The Future of Recycling, Waste Management is Resource Management, Experts Say
Thursday, November 12, 2015
Posted by: Anne Piacentino
Source: Environmental Leader
Earlier this year Waste Management CEO David Steiner declared the US recycling industry is facing a “nationwide crisis” as recycling facilities increasingly lose money and demand plummets for recyclables. And while it’s not a new debate, John Tierney’s latest New York Times opinion piece — similar to his 1996 “Recycling is Garbage” article — argues recycling it too costly and isn’t benefiting the environment.
Whether it’s profitable or not, recycling must go on because of the imbalance between limited natural resources and human material demand, says Lux Research analyst Jerrold Wang. “In the short term future, recycling of some materials are profitable, while some are not. But in the long term, government will continue imposing tax on the materials, which have environmental influence during exploitation and landfill, just like what they did for tire. And these regulatory tax or incentive will make recycling profitable.”
Life Cycle Costs
David Dornfeld, the Will C. Hall Family Chair in Engineering in Mechanical Engineering at University of California Berkeley who also leads the Laboratory for Manufacturing and Sustainability, says Tierney’s opinion pieces and similar articles miss the point.
“There are a couple of things these articles don’t pay attention to,” Dornfeld says. Attacks on recycling ignore the value of a circular economy and don’t consider the other life cycle impacts, which include environmental impacts, he says.
“If you weight the total life cycle cost of those resources, if you have a greenhouse gas emissions trail than the life cycle cost must consider that as well,” Dornfeld says. “So these very simple closed-loop, very narrow economic analysis doesn’t stand up very well.”
Circular Economy Gaining Momentum
The circular economy concept — which emphasizes keeping resources in use for as long as possible, extracting maximum value from them while in use and then recovering and repurposing products and materials at the end of life — is increasingly gaining strength among sustainability professionals. The Ethical Corporation says it’s the no. 2 biggest opportunity in 2015/2016 (industry collaboration is no. 1), according to its Top Global Supply Chain Sustainability Trends 2015 whitepaper, which includes responses from 415 corporate social responsibility and supply chain professionals from around the world.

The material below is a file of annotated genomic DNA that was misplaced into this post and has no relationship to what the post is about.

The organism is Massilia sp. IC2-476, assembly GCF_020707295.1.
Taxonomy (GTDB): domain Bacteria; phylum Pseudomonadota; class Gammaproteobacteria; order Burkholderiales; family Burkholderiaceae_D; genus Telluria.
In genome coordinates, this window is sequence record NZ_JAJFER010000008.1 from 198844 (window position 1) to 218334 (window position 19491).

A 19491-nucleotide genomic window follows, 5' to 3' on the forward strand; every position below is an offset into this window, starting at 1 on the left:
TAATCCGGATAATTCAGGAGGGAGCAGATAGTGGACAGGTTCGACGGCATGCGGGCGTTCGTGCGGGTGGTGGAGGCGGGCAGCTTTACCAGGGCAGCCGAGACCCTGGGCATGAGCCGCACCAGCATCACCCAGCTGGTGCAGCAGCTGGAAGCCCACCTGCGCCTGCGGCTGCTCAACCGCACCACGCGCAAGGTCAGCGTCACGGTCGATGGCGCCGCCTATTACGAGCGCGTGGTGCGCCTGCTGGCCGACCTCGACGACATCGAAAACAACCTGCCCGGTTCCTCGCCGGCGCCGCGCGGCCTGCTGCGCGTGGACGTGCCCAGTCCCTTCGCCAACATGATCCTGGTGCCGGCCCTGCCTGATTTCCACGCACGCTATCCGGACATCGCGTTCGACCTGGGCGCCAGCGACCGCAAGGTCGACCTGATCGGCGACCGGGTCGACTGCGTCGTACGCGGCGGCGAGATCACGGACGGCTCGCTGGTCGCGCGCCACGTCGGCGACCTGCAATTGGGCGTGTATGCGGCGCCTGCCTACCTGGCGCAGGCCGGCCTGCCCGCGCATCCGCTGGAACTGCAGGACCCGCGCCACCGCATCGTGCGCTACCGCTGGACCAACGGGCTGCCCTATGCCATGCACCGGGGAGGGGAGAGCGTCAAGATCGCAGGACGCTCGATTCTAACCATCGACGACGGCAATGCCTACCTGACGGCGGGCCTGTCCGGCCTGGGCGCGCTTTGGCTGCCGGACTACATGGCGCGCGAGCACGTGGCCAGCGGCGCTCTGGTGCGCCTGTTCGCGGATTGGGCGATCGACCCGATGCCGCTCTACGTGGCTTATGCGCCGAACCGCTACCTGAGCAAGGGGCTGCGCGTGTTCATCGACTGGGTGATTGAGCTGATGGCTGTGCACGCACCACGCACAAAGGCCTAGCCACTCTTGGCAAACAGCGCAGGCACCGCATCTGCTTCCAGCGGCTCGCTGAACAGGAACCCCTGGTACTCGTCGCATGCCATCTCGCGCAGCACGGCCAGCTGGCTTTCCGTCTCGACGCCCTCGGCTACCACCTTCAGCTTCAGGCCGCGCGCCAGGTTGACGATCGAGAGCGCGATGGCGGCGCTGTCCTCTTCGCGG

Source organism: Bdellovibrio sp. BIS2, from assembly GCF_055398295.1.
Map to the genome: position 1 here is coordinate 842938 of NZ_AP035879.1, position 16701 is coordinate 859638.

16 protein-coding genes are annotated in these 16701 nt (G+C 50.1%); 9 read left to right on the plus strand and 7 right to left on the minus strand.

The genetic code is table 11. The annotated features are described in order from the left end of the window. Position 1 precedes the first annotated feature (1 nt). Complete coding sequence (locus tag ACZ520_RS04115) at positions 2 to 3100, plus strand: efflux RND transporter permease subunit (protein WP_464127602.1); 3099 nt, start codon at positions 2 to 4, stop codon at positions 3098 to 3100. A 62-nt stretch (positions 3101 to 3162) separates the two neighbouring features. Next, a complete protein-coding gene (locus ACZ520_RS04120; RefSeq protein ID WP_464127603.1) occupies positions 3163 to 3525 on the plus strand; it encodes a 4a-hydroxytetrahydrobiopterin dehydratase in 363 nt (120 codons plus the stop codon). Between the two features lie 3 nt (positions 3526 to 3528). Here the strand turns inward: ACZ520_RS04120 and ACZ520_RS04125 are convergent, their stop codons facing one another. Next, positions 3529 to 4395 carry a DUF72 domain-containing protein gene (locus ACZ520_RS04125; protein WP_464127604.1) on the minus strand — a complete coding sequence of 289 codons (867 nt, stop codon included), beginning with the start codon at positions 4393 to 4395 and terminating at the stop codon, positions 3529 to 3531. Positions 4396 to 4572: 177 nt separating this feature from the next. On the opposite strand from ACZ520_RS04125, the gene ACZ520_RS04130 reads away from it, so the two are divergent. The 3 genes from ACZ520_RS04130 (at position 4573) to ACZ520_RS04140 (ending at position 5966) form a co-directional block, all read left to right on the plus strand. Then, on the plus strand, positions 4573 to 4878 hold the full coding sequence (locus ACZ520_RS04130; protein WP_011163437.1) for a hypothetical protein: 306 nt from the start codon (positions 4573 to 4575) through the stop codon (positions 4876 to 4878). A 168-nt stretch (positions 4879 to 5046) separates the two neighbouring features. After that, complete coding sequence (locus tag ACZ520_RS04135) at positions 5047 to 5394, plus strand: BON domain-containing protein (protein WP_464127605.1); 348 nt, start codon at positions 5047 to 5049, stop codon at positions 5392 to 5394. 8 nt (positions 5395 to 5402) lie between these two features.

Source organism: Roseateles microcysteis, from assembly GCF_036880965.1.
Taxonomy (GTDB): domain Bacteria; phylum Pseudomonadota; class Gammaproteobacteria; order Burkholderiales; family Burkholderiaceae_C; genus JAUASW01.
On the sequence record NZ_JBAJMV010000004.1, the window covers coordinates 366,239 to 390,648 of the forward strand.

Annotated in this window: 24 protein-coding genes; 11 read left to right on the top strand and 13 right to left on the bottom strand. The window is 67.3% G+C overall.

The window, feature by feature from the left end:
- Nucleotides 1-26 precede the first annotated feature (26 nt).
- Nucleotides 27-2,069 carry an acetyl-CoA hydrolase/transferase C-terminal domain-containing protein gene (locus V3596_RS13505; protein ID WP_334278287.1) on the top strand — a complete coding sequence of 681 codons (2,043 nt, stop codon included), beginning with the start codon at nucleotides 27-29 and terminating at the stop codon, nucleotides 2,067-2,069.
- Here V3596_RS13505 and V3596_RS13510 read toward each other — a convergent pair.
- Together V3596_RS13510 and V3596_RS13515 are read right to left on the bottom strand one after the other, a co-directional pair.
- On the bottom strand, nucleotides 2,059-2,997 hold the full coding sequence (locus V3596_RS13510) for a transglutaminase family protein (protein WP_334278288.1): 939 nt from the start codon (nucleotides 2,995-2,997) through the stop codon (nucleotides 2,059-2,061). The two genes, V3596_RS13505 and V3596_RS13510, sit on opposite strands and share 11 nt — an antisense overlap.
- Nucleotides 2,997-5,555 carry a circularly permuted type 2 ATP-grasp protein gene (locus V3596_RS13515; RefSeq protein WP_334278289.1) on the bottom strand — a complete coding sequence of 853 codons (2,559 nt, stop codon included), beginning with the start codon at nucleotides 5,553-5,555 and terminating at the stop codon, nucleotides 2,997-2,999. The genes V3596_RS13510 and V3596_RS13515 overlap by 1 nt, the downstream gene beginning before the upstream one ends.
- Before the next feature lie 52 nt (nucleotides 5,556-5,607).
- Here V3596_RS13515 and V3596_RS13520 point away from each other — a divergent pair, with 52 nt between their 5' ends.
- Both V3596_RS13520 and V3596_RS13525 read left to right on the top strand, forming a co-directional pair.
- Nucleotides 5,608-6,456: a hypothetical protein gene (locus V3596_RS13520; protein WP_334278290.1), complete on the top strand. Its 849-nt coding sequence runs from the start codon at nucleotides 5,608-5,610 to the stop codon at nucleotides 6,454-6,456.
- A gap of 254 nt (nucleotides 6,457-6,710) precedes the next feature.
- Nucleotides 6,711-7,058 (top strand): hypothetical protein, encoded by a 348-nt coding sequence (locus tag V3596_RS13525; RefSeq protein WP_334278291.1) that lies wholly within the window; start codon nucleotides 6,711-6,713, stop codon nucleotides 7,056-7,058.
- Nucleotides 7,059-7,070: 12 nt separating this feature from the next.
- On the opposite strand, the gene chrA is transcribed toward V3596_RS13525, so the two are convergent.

Companies including Google and Dell are partnering with the Ellen MacArthur Foundation to help drive the circular economy through initiatives such as Dell’s closed-loop recycled plastics supply chain, for example, which has seen the company recycle 4.2 million pounds of closed-loop plastics into enclosures for new Dell products.
“For too long, the value has been simply put on recycling with no concern for what that material is and if it has a valuable second or even third life,” says Stacy Glass, vice president, built environment, Cradle to Cradle Products Innovation Institute. “Recycling is dealing with the problems of past design. We need to change the emphasis to be: safe ingredients, perpetually cycled, design in ways that harmonize with humans and the environment. The future is nutrient management, not waste management.”
To help manufactures design materials and products that promote the circular economy, Cradle to Cradle last year launched the Cradle to Cradle Certified Products Program. “Let’s design to eliminate the concept of waste, not just reduce waste,” Glass says.
Opportunities in Emerging Technology
Dornfeld points to companies like carpet tile manufacturer Interface, which turns discarded fishing nets into recycled material for carpet tiles, and home products company Method, which sells hand and dish soap in bottles made from plastic recovered from the ocean. “There’s tremendous opportunities for companies to come up with business systems or technologies that allow us to extract more resources form the waste stream, or separate them earlier on, or design the product to be remanufactured without essentially having to essentially trash it and then recover materials,” Dornfeld says.
Emerging technologies will also advance the waste management and recycling industry, Wang says. Lux Research forecasts industry consolidation “which will rule out the small and poor recyclers and only make the large firms (with wide geographic coverage and strong data analytic) survive.
“The waste management industry relies on material science innovation and big data, and the companies use these two tools well will win the competition,” Wang continues. “Material science innovation will help recyclers know how to smartly use their waste stream to make valuable products, which is to improve profitability of these companies. Big data guides recyclers about how they can optimize their supply chain and realize low cost in the whole process of waste material collection, waste processing, and recycled material delivery to customers.”